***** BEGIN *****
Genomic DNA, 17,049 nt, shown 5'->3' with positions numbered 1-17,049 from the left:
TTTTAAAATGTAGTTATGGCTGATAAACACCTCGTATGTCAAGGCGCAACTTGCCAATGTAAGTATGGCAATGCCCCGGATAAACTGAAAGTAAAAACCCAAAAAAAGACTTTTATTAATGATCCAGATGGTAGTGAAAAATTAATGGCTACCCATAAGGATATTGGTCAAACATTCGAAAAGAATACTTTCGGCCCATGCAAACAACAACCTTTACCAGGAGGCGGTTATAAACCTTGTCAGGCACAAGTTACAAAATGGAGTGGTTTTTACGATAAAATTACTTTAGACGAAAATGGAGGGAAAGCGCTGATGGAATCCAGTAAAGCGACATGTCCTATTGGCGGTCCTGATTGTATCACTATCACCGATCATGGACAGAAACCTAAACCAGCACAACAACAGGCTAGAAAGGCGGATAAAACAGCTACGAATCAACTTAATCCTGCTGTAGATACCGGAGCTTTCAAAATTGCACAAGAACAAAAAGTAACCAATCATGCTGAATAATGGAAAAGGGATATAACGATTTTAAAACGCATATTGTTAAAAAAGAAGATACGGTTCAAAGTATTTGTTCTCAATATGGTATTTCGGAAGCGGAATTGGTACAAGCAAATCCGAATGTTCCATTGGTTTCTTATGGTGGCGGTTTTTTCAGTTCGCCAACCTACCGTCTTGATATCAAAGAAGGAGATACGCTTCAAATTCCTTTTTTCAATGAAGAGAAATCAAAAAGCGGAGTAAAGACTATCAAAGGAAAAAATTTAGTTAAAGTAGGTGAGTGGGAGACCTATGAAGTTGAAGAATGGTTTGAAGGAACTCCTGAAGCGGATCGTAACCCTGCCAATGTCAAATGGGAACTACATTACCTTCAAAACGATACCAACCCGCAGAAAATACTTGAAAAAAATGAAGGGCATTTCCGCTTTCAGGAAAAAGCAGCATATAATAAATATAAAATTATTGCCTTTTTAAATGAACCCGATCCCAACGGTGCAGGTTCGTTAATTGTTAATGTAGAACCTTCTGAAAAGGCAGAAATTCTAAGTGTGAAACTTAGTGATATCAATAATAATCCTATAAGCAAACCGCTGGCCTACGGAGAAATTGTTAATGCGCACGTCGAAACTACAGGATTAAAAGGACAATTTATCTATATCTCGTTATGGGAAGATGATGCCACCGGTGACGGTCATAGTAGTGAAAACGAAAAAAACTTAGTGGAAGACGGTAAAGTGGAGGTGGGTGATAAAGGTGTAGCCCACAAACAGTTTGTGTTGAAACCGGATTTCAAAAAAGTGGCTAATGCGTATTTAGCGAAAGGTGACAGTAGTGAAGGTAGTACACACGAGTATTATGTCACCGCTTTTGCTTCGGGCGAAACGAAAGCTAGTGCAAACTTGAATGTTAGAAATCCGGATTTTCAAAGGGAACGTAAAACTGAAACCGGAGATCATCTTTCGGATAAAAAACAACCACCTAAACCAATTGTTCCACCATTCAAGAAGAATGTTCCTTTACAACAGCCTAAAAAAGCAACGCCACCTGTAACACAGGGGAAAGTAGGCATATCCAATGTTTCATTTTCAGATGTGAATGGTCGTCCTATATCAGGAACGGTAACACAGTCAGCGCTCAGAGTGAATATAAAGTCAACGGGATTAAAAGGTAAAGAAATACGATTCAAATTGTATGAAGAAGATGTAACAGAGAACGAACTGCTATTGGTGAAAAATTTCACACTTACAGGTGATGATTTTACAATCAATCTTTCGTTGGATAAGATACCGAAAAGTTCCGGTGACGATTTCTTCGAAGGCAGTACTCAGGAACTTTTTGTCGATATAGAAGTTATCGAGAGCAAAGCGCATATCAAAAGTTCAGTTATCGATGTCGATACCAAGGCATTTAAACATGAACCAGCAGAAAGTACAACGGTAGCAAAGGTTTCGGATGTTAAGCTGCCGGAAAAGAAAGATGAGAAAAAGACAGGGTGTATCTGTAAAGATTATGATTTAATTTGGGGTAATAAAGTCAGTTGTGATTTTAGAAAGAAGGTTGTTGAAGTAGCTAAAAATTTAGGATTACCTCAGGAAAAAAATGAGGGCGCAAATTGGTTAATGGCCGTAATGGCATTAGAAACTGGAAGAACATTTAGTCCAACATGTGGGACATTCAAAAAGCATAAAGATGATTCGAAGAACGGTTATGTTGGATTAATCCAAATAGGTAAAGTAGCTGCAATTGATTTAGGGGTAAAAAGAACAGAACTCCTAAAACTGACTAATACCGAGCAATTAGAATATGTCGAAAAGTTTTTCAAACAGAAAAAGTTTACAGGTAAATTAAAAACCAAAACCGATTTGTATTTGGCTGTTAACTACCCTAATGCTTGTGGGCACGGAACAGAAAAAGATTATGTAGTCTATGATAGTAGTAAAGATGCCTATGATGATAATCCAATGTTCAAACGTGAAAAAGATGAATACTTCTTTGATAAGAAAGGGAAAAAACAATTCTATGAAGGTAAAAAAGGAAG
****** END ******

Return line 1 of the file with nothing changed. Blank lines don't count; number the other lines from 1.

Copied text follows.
Genomic DNA, 17,049 nt, shown 5'->3' with positions numbered 1-17,049 from the left: